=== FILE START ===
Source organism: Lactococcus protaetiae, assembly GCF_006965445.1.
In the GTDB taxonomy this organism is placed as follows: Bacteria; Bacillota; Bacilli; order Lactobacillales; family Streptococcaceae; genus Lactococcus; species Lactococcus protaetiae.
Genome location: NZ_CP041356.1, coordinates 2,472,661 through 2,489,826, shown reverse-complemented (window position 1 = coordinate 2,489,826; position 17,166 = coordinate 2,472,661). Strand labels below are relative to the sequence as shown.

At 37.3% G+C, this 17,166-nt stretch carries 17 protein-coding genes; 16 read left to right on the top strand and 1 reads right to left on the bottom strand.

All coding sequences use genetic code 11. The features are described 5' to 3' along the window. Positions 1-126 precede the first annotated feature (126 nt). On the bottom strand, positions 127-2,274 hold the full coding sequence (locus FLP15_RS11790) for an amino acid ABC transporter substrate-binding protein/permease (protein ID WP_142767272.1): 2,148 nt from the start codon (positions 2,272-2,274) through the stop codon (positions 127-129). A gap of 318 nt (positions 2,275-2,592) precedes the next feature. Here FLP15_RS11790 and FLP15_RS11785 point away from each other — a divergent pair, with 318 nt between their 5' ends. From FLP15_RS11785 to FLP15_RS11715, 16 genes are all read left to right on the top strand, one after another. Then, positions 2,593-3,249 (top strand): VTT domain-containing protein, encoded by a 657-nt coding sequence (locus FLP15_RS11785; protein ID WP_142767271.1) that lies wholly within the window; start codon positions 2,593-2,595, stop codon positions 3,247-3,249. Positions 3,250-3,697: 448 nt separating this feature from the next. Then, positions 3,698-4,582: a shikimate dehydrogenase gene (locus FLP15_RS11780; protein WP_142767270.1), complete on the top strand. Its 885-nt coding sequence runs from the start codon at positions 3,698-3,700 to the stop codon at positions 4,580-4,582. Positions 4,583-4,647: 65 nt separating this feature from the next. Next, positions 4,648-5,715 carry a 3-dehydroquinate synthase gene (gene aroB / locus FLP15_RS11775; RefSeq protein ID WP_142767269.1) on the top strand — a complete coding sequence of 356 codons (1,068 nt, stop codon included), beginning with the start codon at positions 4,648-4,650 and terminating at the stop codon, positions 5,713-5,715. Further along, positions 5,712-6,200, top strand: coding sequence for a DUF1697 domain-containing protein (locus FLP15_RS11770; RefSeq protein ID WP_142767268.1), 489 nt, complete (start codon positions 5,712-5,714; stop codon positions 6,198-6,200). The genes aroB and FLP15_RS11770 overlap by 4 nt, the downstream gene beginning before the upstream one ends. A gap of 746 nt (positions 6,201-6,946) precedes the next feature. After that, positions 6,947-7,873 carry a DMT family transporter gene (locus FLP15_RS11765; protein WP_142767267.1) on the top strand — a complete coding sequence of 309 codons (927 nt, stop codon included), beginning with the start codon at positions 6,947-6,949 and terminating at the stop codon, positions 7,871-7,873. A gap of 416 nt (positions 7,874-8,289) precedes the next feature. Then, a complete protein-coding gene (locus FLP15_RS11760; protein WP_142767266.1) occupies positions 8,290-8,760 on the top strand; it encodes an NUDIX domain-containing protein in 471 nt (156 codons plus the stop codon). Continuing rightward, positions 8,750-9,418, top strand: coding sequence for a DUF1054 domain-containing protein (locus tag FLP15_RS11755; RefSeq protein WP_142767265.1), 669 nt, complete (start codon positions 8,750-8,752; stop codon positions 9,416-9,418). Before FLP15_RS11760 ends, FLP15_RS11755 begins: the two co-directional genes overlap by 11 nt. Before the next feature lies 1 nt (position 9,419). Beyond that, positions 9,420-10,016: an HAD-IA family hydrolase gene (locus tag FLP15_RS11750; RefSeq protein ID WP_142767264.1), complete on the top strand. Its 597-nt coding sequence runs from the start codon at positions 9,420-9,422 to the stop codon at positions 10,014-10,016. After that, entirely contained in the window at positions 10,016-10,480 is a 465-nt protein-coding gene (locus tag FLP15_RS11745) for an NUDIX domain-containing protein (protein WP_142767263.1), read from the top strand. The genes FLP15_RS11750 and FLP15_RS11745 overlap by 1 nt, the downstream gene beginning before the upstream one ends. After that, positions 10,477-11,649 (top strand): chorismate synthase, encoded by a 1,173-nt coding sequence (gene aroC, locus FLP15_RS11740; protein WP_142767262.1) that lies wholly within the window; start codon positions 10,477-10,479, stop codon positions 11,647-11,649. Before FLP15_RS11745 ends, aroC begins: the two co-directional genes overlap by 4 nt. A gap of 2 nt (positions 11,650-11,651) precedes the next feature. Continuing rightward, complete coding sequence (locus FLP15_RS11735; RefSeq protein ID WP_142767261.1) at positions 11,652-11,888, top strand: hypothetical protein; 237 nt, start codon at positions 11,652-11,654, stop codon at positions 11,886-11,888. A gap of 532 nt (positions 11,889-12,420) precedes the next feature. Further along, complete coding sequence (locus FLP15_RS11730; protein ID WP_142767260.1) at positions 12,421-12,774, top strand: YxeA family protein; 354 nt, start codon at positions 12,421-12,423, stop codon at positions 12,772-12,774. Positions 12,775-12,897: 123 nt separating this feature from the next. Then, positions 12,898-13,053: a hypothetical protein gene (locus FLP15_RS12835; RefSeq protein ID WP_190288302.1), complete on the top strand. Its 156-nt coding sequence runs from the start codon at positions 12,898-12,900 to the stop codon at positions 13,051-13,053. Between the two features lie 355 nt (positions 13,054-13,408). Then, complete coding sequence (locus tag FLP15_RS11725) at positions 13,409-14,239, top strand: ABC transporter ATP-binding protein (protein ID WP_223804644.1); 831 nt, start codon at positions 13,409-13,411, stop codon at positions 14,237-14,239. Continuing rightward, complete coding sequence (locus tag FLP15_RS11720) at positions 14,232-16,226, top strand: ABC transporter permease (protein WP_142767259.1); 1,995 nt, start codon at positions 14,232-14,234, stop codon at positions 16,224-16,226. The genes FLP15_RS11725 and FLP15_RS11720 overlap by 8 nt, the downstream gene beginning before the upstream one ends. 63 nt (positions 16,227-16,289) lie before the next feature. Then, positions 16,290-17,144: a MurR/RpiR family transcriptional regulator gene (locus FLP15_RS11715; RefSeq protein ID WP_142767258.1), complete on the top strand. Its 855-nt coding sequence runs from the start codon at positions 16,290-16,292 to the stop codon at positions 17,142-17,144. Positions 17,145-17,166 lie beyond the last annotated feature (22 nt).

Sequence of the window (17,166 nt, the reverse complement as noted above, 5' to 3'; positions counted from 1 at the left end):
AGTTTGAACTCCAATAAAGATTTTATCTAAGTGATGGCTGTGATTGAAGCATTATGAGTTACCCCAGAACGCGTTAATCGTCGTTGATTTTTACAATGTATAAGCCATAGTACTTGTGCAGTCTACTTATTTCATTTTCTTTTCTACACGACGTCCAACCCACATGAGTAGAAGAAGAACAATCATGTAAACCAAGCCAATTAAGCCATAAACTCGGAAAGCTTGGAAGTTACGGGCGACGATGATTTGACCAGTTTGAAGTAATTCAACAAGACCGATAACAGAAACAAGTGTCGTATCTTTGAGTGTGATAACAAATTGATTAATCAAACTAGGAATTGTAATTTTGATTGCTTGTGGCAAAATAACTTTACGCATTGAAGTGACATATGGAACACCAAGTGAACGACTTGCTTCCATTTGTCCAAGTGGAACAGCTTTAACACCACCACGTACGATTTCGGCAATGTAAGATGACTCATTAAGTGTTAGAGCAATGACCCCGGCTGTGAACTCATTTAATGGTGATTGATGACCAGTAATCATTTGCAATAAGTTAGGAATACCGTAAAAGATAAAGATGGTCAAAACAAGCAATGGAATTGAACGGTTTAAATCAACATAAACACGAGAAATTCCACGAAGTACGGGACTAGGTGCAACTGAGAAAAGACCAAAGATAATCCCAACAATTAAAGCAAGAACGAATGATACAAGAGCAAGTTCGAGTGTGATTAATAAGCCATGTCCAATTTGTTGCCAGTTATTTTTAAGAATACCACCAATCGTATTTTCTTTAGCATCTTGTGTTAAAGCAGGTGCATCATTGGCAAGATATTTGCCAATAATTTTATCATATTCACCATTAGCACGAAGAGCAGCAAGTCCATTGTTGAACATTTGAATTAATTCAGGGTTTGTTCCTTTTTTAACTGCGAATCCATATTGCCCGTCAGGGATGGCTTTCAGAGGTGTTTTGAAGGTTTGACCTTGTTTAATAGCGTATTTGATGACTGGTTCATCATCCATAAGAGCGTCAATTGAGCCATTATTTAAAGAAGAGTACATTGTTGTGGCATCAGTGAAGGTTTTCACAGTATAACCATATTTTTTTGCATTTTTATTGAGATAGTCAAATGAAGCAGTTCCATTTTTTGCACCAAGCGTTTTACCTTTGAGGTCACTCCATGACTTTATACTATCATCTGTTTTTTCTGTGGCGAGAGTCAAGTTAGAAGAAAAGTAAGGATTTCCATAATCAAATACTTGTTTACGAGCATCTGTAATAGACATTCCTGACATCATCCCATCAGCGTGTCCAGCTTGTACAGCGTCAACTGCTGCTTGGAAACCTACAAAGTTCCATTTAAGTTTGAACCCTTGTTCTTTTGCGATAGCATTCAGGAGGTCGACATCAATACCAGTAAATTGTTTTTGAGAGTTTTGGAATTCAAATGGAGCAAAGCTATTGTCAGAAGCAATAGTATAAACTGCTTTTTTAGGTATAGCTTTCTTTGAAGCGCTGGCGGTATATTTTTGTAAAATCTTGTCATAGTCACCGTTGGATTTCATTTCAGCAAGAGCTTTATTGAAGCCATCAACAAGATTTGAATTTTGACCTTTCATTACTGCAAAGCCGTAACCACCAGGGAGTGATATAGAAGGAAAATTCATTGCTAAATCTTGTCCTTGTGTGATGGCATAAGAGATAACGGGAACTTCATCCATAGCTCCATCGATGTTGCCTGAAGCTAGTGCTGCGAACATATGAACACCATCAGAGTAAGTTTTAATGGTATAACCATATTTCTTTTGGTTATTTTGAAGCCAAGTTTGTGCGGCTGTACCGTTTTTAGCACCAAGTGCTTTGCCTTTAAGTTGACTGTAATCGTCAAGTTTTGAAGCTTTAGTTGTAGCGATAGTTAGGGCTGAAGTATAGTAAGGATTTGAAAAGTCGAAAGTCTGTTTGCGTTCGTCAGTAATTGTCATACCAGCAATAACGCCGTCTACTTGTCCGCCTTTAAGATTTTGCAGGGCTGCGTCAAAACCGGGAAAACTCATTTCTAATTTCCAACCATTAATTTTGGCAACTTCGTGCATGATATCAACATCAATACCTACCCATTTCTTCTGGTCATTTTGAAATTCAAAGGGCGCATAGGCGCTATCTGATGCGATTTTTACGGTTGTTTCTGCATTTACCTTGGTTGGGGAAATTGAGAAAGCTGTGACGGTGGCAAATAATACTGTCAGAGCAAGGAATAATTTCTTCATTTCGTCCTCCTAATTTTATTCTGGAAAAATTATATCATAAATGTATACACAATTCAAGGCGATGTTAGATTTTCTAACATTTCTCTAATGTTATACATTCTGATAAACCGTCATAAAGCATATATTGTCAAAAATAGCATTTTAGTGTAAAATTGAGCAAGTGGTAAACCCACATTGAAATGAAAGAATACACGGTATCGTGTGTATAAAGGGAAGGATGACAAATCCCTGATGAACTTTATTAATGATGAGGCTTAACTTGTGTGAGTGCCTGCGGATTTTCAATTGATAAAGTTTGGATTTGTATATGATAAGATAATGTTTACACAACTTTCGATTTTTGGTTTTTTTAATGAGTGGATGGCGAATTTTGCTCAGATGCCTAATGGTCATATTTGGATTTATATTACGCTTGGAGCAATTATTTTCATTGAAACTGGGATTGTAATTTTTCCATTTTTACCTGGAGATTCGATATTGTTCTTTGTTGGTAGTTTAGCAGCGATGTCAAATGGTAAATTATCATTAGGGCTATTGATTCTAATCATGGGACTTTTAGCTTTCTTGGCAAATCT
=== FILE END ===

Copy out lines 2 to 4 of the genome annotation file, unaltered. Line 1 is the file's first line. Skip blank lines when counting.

In the GTDB taxonomy this organism is placed as follows: Bacteria; Bacillota; Bacilli; order Lactobacillales; family Streptococcaceae; genus Lactococcus; species Lactococcus protaetiae.
Genome location: NZ_CP041356.1, coordinates 2,472,661 through 2,489,826, shown reverse-complemented (window position 1 = coordinate 2,489,826; position 17,166 = coordinate 2,472,661). Strand labels below are relative to the sequence as shown.

At 37.3% G+C, this 17,166-nt stretch carries 17 protein-coding genes; 16 read left to right on the top strand and 1 reads right to left on the bottom strand.